Music industry unites to save touring in Europe, ahead of crucial… Jump to main content

Music industry unites to save touring in Europe, ahead of crucial Parliament debate.

As MPs debated a petition with almost 283,00 signatures, there was a growing consensus around reducing the additional costs and bureaucracy which threaten the viability of performing in Europe. The debate can be watched on Parliament Live and you can see our selected highlights on Twitter.

The ISM and MU had already held constructive high-level meetings with politicians and civil servants in the UK Government and we were pleased to see Parliamentarians using our research to raise these issues.

During Monday’s debate, MPs from across the political parties spoke of the need to address the issues that musicians and touring professionals now face. There were united calls for the Government to fix the concerning visa and work permit provisions, clarify new customs rules like ATA Carnets, and provide exemptions on touring cabotage limits for the creative and cultural sector.

In response, Culture Minister Caroline Dinenage reasserted that the door remained open to the EU for further discussion. The Minister has also set up a sector working group to address these issues.

    We hope that the positivity of UK policymakers will now be matched by a willingness by the EU to address concerns including:

    • Short term work: Each EU Member State can now choose to require both a visa and a work permit when UK citizens enter for paid work. Although a number of EU countries offer exemptions for cultural activities, many do not, making touring costly and planning a logistical nightmare. It also makes performing at short notice in some countries virtually impossible.
    • Customs: There is still uncertainty around transporting certain instruments and equipment, and whether some musicians will need to purchase an expensive customs document (called an ‘ATA Carnet’). The cost depends on the value of the goods, but starts at around £400.
    • Logistics: New cabotage rules now make it much harder to organise tours from the UK with large vehicles.

    The UK will meet with the EU later this week to discuss problems with application of the Brexit agreement, which presents an opportunity to urgently review touring rules.

    ISM Chief Executive Deborah Annetts said:

    ‘We are delighted to join with the Musicians’ Union to ensure that politicians listen to the concerns of our sector. We urge the UK Government to take the necessary steps to ensure border arrangements after Brexit do not negatively impact the Creative Industries, harming both musicians’ livelihoods and the music industry itself. Collaborative solutions to address issues around visas, administrative and financial challenges are desperately needed for a sector which has been so badly affected by COVID-19. Now is the time for the UK and EU to come together to fix these problems and ensure that close cultural collaboration can continue after Brexit.’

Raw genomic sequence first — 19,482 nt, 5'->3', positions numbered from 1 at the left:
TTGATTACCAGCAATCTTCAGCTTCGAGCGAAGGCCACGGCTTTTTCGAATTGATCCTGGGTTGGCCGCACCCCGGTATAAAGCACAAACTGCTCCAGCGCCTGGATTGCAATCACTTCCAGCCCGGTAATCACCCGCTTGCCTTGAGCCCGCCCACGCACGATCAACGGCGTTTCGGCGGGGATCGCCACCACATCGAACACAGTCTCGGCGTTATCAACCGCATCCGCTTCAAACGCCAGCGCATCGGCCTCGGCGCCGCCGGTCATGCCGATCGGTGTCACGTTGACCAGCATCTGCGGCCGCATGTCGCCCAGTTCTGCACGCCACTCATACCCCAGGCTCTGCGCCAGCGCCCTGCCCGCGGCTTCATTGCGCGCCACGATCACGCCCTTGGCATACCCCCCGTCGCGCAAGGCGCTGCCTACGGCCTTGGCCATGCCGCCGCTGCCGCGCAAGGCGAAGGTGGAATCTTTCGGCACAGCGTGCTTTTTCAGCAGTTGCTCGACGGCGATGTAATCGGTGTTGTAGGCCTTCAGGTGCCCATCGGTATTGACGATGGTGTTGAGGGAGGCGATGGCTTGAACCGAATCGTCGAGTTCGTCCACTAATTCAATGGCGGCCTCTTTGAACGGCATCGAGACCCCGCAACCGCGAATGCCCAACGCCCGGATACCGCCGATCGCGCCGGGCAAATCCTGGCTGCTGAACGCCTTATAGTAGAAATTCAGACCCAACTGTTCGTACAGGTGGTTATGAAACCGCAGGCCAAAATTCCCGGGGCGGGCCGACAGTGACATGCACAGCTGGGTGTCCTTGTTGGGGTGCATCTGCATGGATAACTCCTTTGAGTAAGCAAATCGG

Horace Trubridge, Musicians’ Union General Secretary, said:

    'The MU welcomes this collaboration with the ISM. The future of touring in the EU depends very much on achieving changes to the situation we find ourselves in arising from the conclusion of the negotiations for the TCA. We urgently need both the EU and the UK to agree provisions for musicians and crew that will avoid costly and complicated bureaucracy. As things stand, work visas, work permits, restrictions on haulage and uncertainty regarding carnets all present barriers for our world leading musicians. We were promised frictionless mobility for musicians and their crew and now we need the EU and the UK to deliver just that.'

    Facts about Brexit and touring

    Cabinet Office Minister Michael Gove MP and European commission vice-president, Maroš Šefčovic are meeting in London this week. Together, they are responsible for overseeing the implementation of the Brexit agreement and Gove has already written to ask for changes to the regulations.

    International touring represents an essential part of many musicians’ livelihoods, ISM research showed that:

      • 44% of musicians earn up to half of their earnings in the EU/EEA (54% in 2016)
      • 43% travelled to the EU more than five times a year (39% in 2018)
      • 32% spend more than 30 days in the EU for work (41% in 2018)

      Music contributed £5.8 billion to the UK economy in 2019 and employment in the industry hit an all-time high of 197,168 in 2019. (UK Music)

      76% of UK musicians say it’s likely Brexit will stop them performing in Europe. (Encore)

      The arts, entertainment & recreation is the worst affected sector by coronavirus. (ONS)

      79% of musicians earn less than £30,000. (ISM)